What is jail today?
It is a very closed and unknown world. For me, it has become a familiar place. I visit very regularly, because I always have in mind the words of the Gospel: "I was hungry, you gave me food. I was thirsty and you gave me drink. I was a stranger and you came to welcome me. I was in prison and you came to see me." (Mt 25) I chose to stay with these young people and to visit them because, behind these bars, I find Jesus.
What is your ministry?
My ministry is characterized by an attitude of listening, fidelity, friendship with the young detainees. I respond as much as I can to their needs. This means, first of all, activating interventions of concrete solidarity: I try to work online with all the professional figures inside and outside of the penitentiary institution: educators, prison police officers, social workers.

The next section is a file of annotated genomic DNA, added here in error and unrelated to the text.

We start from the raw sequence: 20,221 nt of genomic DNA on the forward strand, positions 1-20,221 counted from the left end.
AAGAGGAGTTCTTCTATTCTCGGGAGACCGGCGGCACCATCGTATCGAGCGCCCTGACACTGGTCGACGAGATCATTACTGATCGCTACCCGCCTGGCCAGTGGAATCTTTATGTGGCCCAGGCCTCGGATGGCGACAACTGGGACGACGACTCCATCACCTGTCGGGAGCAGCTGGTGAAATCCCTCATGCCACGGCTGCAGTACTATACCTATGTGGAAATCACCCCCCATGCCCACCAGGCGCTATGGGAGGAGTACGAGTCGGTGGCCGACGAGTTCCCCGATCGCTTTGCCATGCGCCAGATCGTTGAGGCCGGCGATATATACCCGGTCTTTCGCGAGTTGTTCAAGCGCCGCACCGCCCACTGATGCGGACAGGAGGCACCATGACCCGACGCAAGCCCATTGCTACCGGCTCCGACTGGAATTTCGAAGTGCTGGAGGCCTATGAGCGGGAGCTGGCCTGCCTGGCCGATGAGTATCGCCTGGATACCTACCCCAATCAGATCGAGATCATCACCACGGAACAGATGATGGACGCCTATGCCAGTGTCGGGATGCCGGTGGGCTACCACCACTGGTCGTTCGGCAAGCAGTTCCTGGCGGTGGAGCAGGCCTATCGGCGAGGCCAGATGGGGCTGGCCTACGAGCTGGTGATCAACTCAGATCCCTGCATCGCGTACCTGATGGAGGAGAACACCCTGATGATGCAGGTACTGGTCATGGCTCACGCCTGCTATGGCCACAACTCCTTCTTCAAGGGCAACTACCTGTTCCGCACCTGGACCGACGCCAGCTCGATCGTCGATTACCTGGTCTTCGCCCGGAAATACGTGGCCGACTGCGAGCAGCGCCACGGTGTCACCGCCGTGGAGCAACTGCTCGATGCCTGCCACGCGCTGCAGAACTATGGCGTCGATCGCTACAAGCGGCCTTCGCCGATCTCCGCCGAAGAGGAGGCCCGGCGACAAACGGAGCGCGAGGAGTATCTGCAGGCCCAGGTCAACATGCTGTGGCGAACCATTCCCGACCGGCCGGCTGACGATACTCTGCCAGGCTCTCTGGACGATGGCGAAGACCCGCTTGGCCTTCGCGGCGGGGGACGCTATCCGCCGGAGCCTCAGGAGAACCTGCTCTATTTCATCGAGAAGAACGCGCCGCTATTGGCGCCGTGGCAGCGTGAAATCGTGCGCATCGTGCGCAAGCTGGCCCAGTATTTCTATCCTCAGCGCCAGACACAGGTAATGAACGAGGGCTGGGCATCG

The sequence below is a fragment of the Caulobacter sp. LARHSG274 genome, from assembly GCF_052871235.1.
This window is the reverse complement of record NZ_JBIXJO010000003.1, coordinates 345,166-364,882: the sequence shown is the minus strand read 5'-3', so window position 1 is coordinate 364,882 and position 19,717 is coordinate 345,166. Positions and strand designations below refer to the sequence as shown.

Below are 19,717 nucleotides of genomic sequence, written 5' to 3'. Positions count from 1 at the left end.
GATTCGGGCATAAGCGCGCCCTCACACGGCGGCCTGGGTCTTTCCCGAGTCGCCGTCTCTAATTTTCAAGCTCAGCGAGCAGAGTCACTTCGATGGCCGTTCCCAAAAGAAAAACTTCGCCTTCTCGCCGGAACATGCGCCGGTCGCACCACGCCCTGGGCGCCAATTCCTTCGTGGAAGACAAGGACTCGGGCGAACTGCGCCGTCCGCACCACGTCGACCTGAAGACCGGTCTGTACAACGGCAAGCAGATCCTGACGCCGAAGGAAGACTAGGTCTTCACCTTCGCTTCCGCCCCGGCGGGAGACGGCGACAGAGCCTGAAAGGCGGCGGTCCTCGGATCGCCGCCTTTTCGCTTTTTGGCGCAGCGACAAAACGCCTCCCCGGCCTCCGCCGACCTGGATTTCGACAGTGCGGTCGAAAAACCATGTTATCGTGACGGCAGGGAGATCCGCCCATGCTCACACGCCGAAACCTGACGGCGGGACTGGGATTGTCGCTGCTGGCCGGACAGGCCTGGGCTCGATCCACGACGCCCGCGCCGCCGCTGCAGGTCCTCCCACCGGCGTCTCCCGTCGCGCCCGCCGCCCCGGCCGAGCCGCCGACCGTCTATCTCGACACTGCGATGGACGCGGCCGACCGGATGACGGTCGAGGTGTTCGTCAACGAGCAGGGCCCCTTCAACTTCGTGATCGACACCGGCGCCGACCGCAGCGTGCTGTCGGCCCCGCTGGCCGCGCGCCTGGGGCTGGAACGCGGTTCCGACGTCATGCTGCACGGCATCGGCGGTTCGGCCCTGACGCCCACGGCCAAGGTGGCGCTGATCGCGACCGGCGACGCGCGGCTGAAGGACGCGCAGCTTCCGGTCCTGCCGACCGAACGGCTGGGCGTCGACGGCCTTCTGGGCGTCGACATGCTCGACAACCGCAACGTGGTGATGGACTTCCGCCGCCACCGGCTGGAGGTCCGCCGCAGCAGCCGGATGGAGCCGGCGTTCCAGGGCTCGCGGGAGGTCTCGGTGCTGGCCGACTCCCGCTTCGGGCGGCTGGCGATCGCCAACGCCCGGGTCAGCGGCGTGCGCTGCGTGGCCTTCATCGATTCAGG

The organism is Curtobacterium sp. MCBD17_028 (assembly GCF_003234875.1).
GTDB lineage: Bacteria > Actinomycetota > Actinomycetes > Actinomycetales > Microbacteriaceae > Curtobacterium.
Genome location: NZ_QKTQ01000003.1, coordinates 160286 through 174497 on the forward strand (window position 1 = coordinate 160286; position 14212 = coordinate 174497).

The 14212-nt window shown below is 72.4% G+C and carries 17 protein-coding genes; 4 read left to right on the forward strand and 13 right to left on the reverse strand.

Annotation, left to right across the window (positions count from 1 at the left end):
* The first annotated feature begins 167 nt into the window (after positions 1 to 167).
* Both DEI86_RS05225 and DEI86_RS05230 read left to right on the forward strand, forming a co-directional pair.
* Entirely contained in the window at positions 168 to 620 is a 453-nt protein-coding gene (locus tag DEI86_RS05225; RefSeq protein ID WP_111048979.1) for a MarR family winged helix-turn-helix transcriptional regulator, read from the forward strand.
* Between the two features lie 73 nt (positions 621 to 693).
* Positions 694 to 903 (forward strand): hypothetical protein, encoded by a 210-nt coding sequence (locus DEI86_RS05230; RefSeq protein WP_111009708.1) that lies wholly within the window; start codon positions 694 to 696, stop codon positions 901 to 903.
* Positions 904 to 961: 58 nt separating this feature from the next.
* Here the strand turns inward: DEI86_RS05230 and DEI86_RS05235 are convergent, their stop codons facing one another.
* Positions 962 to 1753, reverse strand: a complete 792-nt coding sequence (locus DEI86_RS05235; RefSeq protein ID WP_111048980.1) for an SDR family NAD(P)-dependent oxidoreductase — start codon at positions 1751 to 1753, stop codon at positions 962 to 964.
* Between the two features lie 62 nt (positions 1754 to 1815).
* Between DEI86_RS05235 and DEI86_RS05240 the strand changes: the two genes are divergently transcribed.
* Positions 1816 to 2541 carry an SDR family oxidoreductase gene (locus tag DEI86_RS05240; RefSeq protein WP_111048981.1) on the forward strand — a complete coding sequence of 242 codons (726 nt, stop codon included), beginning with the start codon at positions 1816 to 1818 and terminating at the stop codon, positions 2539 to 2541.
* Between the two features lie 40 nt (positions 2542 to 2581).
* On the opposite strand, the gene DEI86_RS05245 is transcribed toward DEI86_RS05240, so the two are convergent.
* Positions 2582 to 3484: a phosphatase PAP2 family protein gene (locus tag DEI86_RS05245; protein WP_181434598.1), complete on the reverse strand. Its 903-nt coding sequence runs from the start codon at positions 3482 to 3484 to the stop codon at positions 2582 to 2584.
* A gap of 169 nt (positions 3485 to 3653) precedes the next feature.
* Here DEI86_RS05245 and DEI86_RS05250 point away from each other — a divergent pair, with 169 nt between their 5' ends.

Are there foreigners in the jail?
Yes. Foreigners live the prison experience more dramatically than Italians. They do not understand the language, the laws, the regulations, and even in jail, they suffer from the economic and social upheavals and weaknesses that led them to leave their country. Most of these detainees have special stories, emotional and cultural deprivations. My visits, and those of other educators, are important to them. They are like those of family members, opportunities to talk to someone: we become a reference point for them. Prison is a separate world, a closed place characterized by marginalization. The visit to prison means first of all the rejection of exclusion and isolation. Jesus does not judge and condemn as the tribunals of our societies do. We can bring the Gospel, the 'good news' to these young detainees, and we can communicate to their companions that someone takes care of them.
Today what would Don Bosco say to do with these young people in jail?
Together we can multiply and do so much good to these young people. And as Don Bosco said: succeed in making them good Christians and honest citizens.